Along with the two books of piano studies by Gyorgy Ligeti, the Etudes of Philip Glass have taken their place as modern classics of the literature, serving both a didactic purpose to train the fingers and minds of their performers, but also bringing their unique soundworlds to new audiences.
Glass himself remarked that the first book, compiled from work between 1991 and 2012, had a twin objective, ‘to explore a variety of tempi, textures and piano techniques. At the same time it was meant to serve as a pedagogical tool by which I would improve my piano playing.’ The studies of Book 2 (2012-14) are often bolder in finding new structures and fresh keyboard colours. Each of the 20 Etudes handles a specific piano technique, and the two books are united by the instantly recognisable quirks of Glass’s harmonic language and, as Jeroen van Veen remarks in his booklet note, ‘in almost all the etudes, endurance is the main issue to overcome’.
Most recent of the pianist’s many Brilliant Classics recordings of Minimalist music have been albums dedicated to the genre’s godfather, Erik Satie (BC95350) and his successors including Michael Nyman (BC95112) and Max Richter (BC95390). ‘Van Veen’s beautiful and texturally varied sonority, his long-lined sensibility, and his intense focus draw you in,’ remarked Classics Today of the complete Satie box.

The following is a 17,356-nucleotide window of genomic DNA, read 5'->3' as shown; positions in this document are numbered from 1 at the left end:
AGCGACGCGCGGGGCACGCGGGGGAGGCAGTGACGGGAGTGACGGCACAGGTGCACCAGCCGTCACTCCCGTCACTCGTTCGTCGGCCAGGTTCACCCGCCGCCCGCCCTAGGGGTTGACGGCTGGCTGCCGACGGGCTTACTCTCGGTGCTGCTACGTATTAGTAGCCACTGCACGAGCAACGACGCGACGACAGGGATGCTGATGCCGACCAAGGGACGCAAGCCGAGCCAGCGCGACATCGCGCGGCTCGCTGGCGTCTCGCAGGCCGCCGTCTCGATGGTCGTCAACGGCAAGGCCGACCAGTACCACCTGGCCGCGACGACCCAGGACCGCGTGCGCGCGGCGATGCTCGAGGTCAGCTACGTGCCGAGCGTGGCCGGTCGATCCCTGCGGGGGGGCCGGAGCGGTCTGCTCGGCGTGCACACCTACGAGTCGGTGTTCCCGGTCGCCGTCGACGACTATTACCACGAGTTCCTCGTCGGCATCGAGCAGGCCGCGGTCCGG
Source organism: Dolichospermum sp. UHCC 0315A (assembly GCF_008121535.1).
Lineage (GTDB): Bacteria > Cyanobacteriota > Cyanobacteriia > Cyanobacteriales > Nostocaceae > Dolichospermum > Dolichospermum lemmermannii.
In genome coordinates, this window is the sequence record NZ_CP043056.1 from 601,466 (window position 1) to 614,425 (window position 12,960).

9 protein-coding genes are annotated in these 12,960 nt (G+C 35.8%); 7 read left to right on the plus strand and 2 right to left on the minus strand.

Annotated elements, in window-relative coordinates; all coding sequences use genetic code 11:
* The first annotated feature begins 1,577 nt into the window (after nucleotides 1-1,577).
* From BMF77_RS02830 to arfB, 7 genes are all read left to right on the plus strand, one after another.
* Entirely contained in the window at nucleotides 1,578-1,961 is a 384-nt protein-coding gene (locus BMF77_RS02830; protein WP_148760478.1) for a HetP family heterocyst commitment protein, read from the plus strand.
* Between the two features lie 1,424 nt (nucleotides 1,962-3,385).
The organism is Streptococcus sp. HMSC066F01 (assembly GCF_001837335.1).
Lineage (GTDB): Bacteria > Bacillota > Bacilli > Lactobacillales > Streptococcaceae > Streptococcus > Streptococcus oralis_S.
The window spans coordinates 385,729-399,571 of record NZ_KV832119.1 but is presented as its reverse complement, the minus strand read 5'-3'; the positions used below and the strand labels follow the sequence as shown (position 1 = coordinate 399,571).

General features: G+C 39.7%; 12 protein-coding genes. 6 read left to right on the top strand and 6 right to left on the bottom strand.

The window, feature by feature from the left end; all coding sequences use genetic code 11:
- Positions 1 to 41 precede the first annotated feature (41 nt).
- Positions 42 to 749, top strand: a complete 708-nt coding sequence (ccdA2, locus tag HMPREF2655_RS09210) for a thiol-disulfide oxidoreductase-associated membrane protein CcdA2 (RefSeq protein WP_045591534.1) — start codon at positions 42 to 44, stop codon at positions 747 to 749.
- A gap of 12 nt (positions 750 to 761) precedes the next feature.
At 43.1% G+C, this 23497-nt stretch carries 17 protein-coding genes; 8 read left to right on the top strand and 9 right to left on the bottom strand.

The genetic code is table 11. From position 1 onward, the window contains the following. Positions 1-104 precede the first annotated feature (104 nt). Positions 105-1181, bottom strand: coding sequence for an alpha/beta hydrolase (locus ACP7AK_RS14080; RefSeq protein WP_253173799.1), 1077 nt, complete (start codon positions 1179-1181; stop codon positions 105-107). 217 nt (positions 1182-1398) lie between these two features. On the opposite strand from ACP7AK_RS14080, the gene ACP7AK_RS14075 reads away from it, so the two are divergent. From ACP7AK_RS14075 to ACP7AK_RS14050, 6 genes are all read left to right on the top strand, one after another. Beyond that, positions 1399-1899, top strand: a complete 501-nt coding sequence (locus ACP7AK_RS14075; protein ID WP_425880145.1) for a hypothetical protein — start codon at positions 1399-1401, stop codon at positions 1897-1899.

‘Sample the Nocturnes’ sustained, almost otherworldly serenity, or the subtle spacing of notes throughout the Véritables préludes flaques, and you’ll hear how completely and masterfully van Veen conveys his intentions, abetted by superb, full-bodied sonics… His fascinating and riveting pianism is well worth Brilliant Classics’ attractive budget price.’
Philip Glass’ Piano Etudes stand at the end of a long line of development, starting with “exercises” by Scarlatti, through romantic piano etudes composers such as Clementi, Czerny, Hummel, Chopin, Schumann, Brahms, Scriabin, Rachmaninoff, Debussy, to 20-th century masters like Ligeti and Cage.
Philip Glass, icon of the Minimal Music, wrote these etudes between 1991 and 2012, to “explore a variety of tempi, textures and piano techniques”, and also “to become a better player”.
Jeroen van Veen, celebrated pioneer of the performance of Minimal Music and Extraordinary Repertoire, considers these etudes as “refreshingly new, really adding something to the existing repertoire, the challenge being not only the technical hurdles but mainly the endurance and concentration”.